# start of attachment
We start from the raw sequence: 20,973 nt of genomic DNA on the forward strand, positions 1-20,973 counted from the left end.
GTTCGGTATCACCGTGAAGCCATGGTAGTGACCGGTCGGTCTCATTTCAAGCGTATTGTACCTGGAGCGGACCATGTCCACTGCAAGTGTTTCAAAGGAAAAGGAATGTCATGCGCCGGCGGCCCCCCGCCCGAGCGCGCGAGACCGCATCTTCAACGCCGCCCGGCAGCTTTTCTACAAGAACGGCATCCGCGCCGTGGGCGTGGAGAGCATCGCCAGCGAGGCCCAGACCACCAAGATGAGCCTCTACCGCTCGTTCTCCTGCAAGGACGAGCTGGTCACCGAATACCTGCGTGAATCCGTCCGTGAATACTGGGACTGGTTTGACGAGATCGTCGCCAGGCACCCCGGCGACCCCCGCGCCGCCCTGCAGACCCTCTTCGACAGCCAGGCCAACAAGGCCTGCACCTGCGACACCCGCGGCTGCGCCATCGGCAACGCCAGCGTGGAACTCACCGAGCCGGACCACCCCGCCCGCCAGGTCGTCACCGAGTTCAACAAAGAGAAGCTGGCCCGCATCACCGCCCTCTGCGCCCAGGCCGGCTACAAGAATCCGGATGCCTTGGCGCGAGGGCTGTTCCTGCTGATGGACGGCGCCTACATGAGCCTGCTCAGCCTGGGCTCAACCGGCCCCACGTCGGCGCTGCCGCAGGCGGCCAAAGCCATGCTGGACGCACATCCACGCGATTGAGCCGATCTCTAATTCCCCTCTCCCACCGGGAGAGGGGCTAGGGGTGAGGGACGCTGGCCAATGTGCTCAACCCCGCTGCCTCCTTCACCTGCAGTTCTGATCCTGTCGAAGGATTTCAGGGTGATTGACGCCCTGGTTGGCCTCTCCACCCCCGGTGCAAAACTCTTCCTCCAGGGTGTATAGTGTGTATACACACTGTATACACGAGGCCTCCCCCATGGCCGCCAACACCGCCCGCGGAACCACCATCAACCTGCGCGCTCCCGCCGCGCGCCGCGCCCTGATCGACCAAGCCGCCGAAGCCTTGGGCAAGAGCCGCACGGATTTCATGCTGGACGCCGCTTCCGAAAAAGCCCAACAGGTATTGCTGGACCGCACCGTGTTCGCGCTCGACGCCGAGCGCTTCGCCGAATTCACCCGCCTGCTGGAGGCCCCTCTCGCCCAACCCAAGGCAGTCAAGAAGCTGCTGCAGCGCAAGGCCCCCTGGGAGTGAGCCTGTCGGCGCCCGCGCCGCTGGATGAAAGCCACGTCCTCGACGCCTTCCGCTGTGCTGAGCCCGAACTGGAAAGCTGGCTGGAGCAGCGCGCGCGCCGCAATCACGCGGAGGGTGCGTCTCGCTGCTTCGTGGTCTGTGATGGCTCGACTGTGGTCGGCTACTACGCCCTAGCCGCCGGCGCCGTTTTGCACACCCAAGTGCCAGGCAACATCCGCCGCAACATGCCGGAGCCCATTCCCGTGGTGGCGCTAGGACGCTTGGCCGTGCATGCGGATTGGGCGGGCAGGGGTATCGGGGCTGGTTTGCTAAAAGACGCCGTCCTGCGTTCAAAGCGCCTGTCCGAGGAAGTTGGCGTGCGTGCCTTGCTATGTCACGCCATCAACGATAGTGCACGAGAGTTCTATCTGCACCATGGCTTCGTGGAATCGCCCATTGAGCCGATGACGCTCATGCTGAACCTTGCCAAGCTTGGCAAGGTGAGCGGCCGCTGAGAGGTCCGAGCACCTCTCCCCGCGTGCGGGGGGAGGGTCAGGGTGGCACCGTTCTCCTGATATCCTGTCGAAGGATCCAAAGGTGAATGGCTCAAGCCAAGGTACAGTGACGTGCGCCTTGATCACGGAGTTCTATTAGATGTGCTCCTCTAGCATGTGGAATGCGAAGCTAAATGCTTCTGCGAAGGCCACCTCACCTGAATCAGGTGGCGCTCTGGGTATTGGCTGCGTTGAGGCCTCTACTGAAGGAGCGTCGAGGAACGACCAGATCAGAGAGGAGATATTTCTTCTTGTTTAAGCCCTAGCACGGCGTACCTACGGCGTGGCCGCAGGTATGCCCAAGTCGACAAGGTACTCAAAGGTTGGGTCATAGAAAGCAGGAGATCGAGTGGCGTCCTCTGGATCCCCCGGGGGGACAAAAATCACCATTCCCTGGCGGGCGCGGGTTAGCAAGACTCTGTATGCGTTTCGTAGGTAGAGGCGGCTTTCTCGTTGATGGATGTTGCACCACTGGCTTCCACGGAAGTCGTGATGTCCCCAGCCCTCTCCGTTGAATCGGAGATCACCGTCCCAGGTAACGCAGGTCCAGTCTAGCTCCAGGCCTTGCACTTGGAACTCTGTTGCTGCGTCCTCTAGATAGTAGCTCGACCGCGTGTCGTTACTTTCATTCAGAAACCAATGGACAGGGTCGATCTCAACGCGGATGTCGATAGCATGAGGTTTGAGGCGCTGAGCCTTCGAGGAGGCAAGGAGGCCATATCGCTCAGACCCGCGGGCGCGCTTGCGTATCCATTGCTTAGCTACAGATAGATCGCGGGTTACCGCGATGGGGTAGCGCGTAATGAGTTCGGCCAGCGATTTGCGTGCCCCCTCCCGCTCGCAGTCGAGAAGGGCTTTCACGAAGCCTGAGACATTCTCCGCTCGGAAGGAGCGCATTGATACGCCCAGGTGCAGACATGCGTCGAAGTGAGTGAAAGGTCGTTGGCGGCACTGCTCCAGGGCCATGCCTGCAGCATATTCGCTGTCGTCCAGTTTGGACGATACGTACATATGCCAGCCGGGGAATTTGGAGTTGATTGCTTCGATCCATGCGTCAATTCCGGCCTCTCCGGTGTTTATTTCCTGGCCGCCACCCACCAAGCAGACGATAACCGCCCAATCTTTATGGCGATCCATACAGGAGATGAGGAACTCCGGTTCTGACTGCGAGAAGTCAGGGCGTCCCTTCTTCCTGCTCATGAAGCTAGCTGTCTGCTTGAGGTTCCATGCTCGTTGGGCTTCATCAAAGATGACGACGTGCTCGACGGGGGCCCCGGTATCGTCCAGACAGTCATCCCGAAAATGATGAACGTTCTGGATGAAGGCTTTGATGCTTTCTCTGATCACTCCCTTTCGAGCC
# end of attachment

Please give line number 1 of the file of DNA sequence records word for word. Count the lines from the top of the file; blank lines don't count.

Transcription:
We start from the raw sequence: 20,973 nt of genomic DNA on the forward strand, positions 1-20,973 counted from the left end.